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Single and combination antibiotic susceptibilities of planktonic, adherent, and biofilm-grown Pseudomonas aeruginosa isolates cultured from sputa of adults with cystic fibrosis

Shawn D Aaron, Wendy Ferris, Karam Ramotar, Katherine Vandemheen, Francis Chan, Raphael Saginur
Journal of Clinical Microbiology 2002, 40 (11): 4172-9
12409393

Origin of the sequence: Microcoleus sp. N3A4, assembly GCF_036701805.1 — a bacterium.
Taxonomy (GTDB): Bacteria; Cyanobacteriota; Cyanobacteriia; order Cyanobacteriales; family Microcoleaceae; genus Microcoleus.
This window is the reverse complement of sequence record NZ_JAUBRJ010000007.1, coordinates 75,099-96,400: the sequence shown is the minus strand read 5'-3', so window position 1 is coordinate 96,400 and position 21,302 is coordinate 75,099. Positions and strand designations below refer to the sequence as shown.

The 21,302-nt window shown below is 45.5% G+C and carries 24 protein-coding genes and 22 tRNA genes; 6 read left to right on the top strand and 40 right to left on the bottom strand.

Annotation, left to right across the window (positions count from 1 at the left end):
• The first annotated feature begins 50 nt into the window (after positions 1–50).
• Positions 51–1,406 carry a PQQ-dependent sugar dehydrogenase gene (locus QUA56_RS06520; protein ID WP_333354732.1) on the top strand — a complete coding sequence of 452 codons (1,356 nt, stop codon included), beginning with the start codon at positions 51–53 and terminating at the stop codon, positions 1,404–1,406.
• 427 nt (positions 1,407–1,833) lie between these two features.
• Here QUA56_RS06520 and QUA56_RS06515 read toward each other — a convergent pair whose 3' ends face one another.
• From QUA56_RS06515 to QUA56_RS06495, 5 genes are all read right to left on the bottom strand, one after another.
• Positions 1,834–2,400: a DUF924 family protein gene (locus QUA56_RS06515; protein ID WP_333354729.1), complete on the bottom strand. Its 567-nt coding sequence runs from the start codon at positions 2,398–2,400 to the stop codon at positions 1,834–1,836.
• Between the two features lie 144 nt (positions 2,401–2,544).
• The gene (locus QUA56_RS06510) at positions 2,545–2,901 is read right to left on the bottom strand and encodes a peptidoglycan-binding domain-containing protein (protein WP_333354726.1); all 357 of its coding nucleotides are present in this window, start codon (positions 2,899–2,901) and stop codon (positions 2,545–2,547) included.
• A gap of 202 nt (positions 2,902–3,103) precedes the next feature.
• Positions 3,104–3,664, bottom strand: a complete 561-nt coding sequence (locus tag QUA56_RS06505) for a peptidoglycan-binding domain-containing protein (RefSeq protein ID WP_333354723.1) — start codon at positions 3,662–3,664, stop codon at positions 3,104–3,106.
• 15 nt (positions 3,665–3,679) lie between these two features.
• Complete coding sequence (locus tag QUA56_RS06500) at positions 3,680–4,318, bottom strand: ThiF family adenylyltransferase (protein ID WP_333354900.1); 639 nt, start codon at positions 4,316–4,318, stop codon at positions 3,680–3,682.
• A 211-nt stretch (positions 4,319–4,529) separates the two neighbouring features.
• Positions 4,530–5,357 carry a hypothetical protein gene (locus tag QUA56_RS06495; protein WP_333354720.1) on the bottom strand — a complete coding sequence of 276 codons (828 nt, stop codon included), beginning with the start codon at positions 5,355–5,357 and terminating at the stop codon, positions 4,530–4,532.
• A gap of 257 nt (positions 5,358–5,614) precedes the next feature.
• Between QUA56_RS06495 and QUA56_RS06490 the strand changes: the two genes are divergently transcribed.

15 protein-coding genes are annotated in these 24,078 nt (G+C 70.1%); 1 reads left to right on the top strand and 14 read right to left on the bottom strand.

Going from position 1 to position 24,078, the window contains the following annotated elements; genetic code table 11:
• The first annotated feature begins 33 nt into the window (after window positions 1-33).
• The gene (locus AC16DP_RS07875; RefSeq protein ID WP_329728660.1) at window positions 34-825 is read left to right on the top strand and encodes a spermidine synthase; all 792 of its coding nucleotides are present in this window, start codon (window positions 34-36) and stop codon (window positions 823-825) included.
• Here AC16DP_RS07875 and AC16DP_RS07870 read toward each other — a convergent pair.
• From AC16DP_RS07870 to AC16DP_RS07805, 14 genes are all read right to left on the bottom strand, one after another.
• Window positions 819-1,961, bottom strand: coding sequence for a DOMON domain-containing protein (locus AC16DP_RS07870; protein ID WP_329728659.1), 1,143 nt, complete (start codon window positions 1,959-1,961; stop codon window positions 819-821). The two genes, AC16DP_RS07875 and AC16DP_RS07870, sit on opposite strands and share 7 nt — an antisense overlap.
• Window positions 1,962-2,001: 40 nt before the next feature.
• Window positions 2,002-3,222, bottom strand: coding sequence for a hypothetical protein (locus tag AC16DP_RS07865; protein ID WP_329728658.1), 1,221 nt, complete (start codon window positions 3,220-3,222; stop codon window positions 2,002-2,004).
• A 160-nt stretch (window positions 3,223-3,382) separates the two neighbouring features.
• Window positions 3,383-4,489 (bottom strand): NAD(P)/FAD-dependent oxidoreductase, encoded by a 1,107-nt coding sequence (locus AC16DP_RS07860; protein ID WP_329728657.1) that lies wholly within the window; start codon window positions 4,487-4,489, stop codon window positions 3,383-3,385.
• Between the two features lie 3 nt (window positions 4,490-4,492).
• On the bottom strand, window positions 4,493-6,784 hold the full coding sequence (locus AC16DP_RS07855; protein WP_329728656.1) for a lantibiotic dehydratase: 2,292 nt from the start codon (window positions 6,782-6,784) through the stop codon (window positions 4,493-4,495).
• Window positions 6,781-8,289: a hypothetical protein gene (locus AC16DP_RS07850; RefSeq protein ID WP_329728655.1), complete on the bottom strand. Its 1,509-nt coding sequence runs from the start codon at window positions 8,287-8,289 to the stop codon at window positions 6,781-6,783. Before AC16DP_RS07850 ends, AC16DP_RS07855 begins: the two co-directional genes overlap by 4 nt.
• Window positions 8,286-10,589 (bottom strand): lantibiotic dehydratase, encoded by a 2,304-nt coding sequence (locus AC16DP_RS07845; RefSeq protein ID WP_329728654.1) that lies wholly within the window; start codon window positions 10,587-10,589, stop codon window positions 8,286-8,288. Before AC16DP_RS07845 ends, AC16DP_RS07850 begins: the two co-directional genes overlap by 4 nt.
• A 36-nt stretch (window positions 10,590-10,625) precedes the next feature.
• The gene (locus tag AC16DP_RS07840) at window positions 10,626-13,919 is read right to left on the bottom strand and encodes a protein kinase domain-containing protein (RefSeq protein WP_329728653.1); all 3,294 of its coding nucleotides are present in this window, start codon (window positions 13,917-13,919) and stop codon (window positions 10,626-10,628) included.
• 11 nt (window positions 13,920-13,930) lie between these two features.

Evidence suggests that Pseudomonas aeruginosa bacteria form biofilms within the airways of adults with cystic fibrosis (CF). The objective of this study was to determine whether clinical isolates of P. aeruginosa recovered from adults with CF have similar susceptibilities to individual antibiotics and to antibiotic combinations when grown as adherent monolayers or as biofilms compared to when they are grown using planktonic methods. Twelve multiresistant P. aeruginosa isolates, one mucoid and one nonmucoid from each of six CF patients, were grown conventionally under planktonic conditions, as adherent bacterial monolayers, and as biofilms. Each bacterial isolate remained genotypically identical despite being cultured under planktonic, adherent, or biofilm growth conditions. Isolates grown as adherent monolayers and as biofilms were less susceptible to bactericidal killing by individual antibiotics compared to those grown planktonically. More importantly, biofilm-grown bacteria, but not adherent monolayer-grown bacteria, were significantly less susceptible to two- and three-drug combinations of antibiotics than were planktonically grown bacteria (P = 0.005). We conclude that biofilm-grown bacteria derived from patients with CF show decreased susceptibility to the bactericidal effects of antibiotic combinations than do adherent and planktonically grown bacteria.

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